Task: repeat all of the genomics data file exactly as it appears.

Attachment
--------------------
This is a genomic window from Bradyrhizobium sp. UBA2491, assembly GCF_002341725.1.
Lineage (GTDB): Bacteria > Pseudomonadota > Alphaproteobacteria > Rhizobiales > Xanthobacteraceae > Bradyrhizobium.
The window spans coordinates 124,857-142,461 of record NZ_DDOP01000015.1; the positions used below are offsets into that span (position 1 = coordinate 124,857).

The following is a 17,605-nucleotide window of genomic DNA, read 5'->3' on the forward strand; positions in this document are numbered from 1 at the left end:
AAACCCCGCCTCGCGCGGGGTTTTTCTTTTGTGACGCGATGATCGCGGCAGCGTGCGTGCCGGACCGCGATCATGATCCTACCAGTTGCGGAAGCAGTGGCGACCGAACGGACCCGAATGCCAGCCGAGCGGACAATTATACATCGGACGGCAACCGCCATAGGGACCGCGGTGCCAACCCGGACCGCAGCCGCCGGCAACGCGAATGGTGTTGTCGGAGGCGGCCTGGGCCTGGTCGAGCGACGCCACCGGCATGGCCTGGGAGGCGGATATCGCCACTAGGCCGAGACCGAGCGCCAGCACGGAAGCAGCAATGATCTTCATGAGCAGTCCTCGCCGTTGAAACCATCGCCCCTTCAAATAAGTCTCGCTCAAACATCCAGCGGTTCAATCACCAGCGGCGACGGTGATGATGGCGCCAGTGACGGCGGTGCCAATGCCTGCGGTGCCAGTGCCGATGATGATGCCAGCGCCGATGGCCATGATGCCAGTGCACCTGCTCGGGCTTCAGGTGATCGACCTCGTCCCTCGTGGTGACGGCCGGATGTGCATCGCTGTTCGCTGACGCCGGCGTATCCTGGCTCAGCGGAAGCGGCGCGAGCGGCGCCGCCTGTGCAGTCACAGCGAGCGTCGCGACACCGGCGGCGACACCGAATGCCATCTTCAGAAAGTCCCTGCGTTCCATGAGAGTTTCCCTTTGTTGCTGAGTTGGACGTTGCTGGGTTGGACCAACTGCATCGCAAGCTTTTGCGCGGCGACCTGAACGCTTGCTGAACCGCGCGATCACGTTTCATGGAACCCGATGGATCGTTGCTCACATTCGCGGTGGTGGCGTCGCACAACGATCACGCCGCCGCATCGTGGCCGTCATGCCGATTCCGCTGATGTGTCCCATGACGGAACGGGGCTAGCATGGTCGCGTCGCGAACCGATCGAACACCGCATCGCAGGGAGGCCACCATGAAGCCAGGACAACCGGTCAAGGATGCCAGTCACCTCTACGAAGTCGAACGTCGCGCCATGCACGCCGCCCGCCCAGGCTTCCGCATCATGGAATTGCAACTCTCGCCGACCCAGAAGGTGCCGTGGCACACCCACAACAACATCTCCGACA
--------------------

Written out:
This is a genomic window from Bradyrhizobium sp. UBA2491, assembly GCF_002341725.1.
Lineage (GTDB): Bacteria > Pseudomonadota > Alphaproteobacteria > Rhizobiales > Xanthobacteraceae > Bradyrhizobium.
The window spans coordinates 124,857-142,461 of record NZ_DDOP01000015.1; the positions used below are offsets into that span (position 1 = coordinate 124,857).

The following is a 17,605-nucleotide window of genomic DNA, read 5'->3' on the forward strand; positions in this document are numbered from 1 at the left end:
AAACCCCGCCTCGCGCGGGGTTTTTCTTTTGTGACGCGATGATCGCGGCAGCGTGCGTGCCGGACCGCGATCATGATCCTACCAGTTGCGGAAGCAGTGGCGACCGAACGGACCCGAATGCCAGCCGAGCGGACAATTATACATCGGACGGCAACCGCCATAGGGACCGCGGTGCCAACCCGGACCGCAGCCGCCGGCAACGCGAATGGTGTTGTCGGAGGCGGCCTGGGCCTGGTCGAGCGACGCCACCGGCATGGCCTGGGAGGCGGATATCGCCACTAGGCCGAGACCGAGCGCCAGCACGGAAGCAGCAATGATCTTCATGAGCAGTCCTCGCCGTTGAAACCATCGCCCCTTCAAATAAGTCTCGCTCAAACATCCAGCGGTTCAATCACCAGCGGCGACGGTGATGATGGCGCCAGTGACGGCGGTGCCAATGCCTGCGGTGCCAGTGCCGATGATGATGCCAGCGCCGATGGCCATGATGCCAGTGCACCTGCTCGGGCTTCAGGTGATCGACCTCGTCCCTCGTGGTGACGGCCGGATGTGCATCGCTGTTCGCTGACGCCGGCGTATCCTGGCTCAGCGGAAGCGGCGCGAGCGGCGCCGCCTGTGCAGTCACAGCGAGCGTCGCGACACCGGCGGCGACACCGAATGCCATCTTCAGAAAGTCCCTGCGTTCCATGAGAGTTTCCCTTTGTTGCTGAGTTGGACGTTGCTGGGTTGGACCAACTGCATCGCAAGCTTTTGCGCGGCGACCTGAACGCTTGCTGAACCGCGCGATCACGTTTCATGGAACCCGATGGATCGTTGCTCACATTCGCGGTGGTGGCGTCGCACAACGATCACGCCGCCGCATCGTGGCCGTCATGCCGATTCCGCTGATGTGTCCCATGACGGAACGGGGCTAGCATGGTCGCGTCGCGAACCGATCGAACACCGCATCGCAGGGAGGCCACCATGAAGCCAGGACAACCGGTCAAGGATGCCAGTCACCTCTACGAAGTCGAACGTCGCGCCATGCACGCCGCCCGCCCAGGCTTCCGCATCATGGAATTGCAACTCTCGCCGACCCAGAAGGTGCCGTGGCACACCCACAACAACATCTCCGACA